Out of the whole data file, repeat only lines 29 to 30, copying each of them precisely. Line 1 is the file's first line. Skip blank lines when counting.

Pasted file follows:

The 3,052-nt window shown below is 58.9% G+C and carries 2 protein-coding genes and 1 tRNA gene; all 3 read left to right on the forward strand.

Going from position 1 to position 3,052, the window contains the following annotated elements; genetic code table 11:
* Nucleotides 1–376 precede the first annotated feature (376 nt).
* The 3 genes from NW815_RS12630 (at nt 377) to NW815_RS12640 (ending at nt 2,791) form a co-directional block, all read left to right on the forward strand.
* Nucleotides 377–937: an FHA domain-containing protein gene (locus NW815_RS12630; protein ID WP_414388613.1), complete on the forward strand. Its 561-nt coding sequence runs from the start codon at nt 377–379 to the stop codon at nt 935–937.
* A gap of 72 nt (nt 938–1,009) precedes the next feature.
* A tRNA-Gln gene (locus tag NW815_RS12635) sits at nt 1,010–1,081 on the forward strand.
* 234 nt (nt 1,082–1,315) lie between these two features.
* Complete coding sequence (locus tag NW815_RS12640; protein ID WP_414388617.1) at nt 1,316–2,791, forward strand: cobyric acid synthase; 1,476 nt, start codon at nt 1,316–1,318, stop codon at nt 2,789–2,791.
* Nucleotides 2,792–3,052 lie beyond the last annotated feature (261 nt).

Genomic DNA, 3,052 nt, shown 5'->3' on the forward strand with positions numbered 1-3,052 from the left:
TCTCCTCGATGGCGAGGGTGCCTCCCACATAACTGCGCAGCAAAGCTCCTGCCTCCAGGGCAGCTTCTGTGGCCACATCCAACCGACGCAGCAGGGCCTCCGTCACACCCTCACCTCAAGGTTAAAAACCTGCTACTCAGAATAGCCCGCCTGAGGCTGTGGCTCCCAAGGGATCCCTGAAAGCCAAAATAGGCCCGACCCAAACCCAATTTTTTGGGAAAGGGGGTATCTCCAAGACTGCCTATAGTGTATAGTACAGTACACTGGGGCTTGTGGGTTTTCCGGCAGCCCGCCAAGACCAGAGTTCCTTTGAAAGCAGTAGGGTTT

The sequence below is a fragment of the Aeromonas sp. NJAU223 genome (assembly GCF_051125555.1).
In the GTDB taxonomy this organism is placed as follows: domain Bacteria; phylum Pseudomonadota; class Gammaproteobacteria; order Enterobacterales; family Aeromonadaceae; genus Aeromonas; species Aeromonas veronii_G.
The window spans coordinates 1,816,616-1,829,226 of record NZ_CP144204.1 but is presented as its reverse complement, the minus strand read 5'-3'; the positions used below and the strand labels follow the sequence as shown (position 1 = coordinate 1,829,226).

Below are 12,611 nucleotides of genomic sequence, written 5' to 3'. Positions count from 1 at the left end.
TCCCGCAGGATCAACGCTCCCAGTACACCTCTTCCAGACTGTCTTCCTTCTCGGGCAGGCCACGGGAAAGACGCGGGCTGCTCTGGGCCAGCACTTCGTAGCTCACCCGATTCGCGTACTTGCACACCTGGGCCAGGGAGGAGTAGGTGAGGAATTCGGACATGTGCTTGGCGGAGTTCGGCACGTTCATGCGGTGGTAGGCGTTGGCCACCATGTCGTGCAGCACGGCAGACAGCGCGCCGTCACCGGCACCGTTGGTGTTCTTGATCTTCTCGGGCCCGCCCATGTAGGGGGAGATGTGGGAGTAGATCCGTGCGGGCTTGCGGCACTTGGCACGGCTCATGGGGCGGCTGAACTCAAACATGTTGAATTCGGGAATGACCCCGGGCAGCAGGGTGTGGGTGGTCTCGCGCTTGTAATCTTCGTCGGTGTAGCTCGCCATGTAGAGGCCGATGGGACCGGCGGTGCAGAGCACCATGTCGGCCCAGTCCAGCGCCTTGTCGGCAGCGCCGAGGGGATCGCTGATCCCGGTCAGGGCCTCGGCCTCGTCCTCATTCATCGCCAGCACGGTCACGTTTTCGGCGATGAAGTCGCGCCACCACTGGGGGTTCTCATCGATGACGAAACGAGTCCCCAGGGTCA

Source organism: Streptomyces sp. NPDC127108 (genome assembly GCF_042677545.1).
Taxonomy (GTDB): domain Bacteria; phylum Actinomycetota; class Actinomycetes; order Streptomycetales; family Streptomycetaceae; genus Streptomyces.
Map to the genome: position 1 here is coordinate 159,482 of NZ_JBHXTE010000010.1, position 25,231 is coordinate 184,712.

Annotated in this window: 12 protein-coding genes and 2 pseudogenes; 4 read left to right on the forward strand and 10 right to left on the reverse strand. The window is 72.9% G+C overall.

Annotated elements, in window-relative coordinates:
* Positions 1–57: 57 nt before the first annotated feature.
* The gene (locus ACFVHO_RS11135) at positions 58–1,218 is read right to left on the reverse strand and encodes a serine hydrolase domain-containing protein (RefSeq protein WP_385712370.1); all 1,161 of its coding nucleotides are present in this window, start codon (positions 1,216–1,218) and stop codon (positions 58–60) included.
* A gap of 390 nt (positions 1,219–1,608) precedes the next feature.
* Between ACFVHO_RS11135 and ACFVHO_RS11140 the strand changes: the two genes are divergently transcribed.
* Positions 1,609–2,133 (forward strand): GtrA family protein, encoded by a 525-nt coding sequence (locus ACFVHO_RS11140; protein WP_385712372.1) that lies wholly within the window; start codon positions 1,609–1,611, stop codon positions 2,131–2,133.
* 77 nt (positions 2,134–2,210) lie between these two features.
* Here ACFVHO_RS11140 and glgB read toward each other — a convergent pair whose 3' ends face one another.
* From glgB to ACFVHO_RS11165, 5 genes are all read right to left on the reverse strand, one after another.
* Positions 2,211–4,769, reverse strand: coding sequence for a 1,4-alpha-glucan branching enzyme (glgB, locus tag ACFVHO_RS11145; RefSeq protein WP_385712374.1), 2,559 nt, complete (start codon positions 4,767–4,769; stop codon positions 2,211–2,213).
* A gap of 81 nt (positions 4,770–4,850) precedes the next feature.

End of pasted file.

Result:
* Here ACFVHO_RS11140 and glgB read toward each other — a convergent pair whose 3' ends face one another.
* From glgB to ACFVHO_RS11165, 5 genes are all read right to left on the reverse strand, one after another.